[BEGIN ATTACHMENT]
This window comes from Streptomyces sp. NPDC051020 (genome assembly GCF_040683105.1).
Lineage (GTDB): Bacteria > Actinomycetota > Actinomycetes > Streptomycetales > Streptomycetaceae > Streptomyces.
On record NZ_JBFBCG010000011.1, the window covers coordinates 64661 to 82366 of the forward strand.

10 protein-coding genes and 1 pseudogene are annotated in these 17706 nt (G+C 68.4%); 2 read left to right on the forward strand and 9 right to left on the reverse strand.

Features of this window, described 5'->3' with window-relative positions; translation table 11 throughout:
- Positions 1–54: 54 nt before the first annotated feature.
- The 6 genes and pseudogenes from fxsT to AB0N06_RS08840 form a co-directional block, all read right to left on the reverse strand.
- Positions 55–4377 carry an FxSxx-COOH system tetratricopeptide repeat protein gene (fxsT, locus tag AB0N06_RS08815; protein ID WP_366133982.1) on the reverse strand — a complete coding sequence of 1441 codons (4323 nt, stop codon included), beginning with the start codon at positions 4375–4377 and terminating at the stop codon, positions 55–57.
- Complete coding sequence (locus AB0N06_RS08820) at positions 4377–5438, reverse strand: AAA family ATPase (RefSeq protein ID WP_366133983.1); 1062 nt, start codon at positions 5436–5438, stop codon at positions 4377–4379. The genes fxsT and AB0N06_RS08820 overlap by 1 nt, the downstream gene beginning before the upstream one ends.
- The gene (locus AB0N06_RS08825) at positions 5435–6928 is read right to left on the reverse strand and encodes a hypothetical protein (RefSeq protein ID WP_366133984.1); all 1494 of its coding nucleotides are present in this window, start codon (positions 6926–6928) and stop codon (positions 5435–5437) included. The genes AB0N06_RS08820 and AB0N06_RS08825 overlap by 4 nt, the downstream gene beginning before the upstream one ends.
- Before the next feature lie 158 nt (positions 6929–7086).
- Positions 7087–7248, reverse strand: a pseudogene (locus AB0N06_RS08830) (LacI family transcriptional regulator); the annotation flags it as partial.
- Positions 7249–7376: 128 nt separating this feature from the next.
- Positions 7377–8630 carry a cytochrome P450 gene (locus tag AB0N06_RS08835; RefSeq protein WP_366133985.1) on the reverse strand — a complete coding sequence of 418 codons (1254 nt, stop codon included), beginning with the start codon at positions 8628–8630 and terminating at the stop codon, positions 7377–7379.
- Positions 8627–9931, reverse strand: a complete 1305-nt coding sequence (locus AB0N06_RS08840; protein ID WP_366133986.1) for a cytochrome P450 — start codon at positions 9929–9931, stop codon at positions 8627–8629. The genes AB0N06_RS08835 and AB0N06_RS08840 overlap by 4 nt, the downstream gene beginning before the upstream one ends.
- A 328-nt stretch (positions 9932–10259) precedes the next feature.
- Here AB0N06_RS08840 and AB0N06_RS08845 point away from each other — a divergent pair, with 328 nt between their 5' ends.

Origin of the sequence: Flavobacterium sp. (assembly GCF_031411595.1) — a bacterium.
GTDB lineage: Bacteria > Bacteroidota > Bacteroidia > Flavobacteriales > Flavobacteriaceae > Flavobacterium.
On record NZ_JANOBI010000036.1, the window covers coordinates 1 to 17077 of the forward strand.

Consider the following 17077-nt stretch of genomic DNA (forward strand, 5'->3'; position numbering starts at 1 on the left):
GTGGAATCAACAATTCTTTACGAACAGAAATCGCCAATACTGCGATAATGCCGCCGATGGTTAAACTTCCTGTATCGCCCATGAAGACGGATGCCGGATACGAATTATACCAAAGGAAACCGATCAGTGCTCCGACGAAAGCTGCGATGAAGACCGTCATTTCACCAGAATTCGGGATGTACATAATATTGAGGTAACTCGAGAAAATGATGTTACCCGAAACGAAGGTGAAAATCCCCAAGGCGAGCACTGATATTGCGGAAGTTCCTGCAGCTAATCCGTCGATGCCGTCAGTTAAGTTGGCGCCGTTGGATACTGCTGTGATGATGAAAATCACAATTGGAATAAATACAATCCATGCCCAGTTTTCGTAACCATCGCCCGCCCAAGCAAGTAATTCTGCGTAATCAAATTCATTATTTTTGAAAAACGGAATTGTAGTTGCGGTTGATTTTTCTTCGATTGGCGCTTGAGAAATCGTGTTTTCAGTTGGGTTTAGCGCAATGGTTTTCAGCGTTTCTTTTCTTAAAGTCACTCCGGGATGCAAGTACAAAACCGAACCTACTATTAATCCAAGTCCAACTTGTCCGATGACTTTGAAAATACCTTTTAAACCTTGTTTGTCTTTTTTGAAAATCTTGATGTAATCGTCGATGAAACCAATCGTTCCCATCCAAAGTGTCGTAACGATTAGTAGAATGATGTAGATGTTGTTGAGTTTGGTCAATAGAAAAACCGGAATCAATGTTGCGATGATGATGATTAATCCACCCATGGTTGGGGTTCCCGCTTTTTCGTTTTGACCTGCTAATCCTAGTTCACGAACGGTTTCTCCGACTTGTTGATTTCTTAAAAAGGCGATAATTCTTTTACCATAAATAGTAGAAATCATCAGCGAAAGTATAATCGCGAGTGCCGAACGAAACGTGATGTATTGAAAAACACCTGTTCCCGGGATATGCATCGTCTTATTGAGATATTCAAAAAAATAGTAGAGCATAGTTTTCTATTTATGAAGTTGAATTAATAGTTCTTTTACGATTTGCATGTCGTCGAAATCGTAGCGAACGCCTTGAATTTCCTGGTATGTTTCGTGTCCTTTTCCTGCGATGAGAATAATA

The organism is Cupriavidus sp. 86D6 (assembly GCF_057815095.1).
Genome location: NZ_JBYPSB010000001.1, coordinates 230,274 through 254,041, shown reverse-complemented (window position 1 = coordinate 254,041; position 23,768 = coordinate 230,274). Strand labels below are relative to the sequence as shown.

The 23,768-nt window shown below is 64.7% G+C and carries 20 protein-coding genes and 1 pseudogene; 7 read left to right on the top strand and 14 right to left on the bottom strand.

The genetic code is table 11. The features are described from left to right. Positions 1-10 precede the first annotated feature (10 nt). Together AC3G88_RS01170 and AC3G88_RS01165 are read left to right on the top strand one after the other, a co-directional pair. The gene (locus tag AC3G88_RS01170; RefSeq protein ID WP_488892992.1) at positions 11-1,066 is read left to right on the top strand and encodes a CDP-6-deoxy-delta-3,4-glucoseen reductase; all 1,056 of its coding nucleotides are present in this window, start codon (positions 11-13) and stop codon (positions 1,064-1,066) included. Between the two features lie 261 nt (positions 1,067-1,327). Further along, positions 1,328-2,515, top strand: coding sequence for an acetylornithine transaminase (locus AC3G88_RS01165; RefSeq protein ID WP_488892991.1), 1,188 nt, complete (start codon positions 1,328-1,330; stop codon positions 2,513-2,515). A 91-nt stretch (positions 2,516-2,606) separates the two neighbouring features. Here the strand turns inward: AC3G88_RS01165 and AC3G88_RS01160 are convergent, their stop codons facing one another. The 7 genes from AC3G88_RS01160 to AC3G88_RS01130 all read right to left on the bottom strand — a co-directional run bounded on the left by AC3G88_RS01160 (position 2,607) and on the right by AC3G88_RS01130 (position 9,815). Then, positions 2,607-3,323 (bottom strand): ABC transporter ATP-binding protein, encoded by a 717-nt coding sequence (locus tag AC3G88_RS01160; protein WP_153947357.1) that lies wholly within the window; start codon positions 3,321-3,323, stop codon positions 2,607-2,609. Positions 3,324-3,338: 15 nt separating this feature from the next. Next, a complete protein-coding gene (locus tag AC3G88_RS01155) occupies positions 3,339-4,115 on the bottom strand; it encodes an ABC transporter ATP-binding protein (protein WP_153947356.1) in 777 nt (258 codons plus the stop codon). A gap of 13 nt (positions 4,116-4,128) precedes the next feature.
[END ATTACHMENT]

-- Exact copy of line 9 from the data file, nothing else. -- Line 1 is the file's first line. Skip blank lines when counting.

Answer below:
- Complete coding sequence (locus AB0N06_RS08820) at positions 4377–5438, reverse strand: AAA family ATPase (RefSeq protein ID WP_366133983.1); 1062 nt, start codon at positions 5436–5438, stop codon at positions 4377–4379. The genes fxsT and AB0N06_RS08820 overlap by 1 nt, the downstream gene beginning before the upstream one ends.